The 105th Division was formed before the outbreak of the Korean War, armed with Soviet T-34 medium tanks.

The 105th Armored Brigade has its roots in the 15th Tank Training Regiment, a tank unit formed by the Red Army in 1948, commanded by Lieutenant Colonel Yu Kyong Su, a former lieutenant in the Red Army and brother-in-law of North Korean leader Kim Il-sung.

Many soldiers of the 15th Regiment were veterans who had served in the Soviet and Chinese armies. This initial force quickly evolved into the 105th Armored Brigade, with 120 T-34 tanks. From the outset, the Brigade was tasked with spearheading the KPA’s counter-offensive operations, aiming to unify the peninsula by force.

105th Division
105th Division

The T-34/85 was armed with a powerful 85mm main gun and was the mainstay of the Red Army when it liberated Berlin five years earlier. The T-34/85 was less armored than the American M26 Pershing, but its firepower could penetrate the M26’s armor easily beyond 1,000 meters, except for its front hemisphere.

The 105th Brigade consisted of three tank battalions: 107, 109 and 203, each with 40 tanks, and the 308th Armored Battalion armed with 16 SU-76 self-propelled guns. Coordinating combat was the 206th Mechanized Infantry Regiment, which later became the 206th Mechanized Infantry Division.

The opponent of the KPA’s 105th Armored Brigade was the South Korean army, which was mainly infantry, without tanks and armored vehicles. At that time, South Korea and the US Army had only 37 M8 Greyhound armored vehicles and 140 obsolete 57mm towed anti-tank guns. The infantry was equipped with 1,900 57mm bazooka anti-tank guns, unable to penetrate T-34/85 tank armor.

In June 1950, the North Korean Army began to pour southward. Three KPA regiments and the 107th tank battalion attacked and crushed the South Korean 1st and 7th Infantry Divisions. North Korean tanks captured the capital Seoul on the fourth day of the war. On July 3, 1950, the brigade was upgraded to a Division and renamed the 105th Armored Division “Seoul”.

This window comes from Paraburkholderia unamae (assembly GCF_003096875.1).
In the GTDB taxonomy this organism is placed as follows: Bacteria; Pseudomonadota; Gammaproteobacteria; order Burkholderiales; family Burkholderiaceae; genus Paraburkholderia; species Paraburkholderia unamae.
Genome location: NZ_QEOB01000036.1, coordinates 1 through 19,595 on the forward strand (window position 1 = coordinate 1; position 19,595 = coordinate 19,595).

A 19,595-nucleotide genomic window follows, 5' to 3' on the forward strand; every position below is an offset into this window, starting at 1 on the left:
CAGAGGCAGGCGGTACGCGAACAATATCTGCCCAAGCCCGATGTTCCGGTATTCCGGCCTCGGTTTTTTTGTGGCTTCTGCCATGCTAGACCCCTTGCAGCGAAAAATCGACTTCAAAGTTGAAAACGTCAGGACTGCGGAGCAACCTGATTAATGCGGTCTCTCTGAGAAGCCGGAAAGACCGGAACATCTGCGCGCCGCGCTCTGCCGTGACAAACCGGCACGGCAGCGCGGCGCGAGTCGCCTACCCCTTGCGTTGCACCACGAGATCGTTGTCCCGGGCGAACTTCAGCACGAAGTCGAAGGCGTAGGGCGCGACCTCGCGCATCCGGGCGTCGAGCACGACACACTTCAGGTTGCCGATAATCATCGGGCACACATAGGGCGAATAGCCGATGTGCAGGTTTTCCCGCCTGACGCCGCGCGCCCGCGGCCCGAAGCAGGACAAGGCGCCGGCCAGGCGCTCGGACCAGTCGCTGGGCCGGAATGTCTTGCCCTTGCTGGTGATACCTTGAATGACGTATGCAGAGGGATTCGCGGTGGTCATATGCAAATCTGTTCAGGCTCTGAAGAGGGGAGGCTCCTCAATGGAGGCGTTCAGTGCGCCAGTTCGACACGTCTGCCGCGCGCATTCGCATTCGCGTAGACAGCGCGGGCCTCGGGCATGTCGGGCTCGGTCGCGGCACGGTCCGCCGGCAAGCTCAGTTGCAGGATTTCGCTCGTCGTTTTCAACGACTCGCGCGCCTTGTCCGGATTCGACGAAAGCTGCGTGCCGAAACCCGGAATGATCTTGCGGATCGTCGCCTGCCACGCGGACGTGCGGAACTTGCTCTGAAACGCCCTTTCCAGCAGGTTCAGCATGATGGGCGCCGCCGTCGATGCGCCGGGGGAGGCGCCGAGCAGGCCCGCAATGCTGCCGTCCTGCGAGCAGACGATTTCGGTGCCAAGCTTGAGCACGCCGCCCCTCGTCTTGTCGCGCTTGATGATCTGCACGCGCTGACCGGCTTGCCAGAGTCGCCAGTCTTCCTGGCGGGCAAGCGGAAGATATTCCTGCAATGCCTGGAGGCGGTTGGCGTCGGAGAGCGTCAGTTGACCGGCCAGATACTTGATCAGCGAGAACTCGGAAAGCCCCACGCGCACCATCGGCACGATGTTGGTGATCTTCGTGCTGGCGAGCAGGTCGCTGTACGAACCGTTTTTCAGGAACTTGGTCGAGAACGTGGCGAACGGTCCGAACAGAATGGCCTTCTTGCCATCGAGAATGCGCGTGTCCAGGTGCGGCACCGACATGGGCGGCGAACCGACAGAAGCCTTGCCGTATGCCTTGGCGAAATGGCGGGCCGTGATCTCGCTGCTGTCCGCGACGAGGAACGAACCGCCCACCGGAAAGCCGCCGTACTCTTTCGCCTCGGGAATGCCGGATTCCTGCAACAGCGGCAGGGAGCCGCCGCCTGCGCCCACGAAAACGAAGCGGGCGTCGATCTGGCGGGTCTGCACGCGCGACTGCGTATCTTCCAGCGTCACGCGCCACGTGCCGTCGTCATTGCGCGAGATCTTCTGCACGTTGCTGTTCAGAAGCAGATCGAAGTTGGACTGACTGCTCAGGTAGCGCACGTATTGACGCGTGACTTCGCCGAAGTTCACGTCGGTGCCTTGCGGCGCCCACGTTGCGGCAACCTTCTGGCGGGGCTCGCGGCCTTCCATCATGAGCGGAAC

As it moved further south, the 105th Division began to encounter the first American combat force, Task Force Smith. Fighting with the special forces was the 21st Infantry Brigade, part of the US 24th Infantry Division. The US 24th Division did not expect to be involved in such a large-scale war. The division was poorly equipped: including anti-tank weapons with only two 75mm guns and six 57mm bazookas; artillery fire was only 106.7mm mortar and field artillery support.

Before the fierce attack of the North Korean Army, it scared the American soldiers. Due to poor firepower, the US Army could only destroy 4 North Korean tanks. American troops suffered 150 casualties. The defeat of Task Force Smith, later became a stark reminder of how an army can lose its combat advantage without good preparation.

Although the 105th Division suffered few losses, the long-distance operation damaged many of its tanks. Later, UN forces received heavier weapons, including M-26 Pershings tanks and 3.5-inch bazooka anti-tank guns. At Obong-Ni Ridge, four M-26s of the US Marines’ 1st Tank Battalion, destroyed three T-34/85s without damage. By September 1950, the UN estimated that North Korea had lost 239 tanks, and the UN had lost 60 tanks. North Korea’s armored forces, which had been used very effectively since the beginning of the war, were completely destroyed.

The 105th Division was reorganized in 1951 as the 105th Mechanized Division, but did not fight for the rest of the war. By the early 1960s, the division was refitted with tanks and was named as the 105th Guards Seoul Ryu Kyong-Su Armored Division.

Today, the 105th Division includes two tank brigades and one motorized infantry brigade, and is part of the 820th Amored Corps. In the event of war, the 105th Division will continue to be the breakthrough force of the North Korean Army. Currently, the 105th Division is still one of the most powerful tank divisions in Asia.


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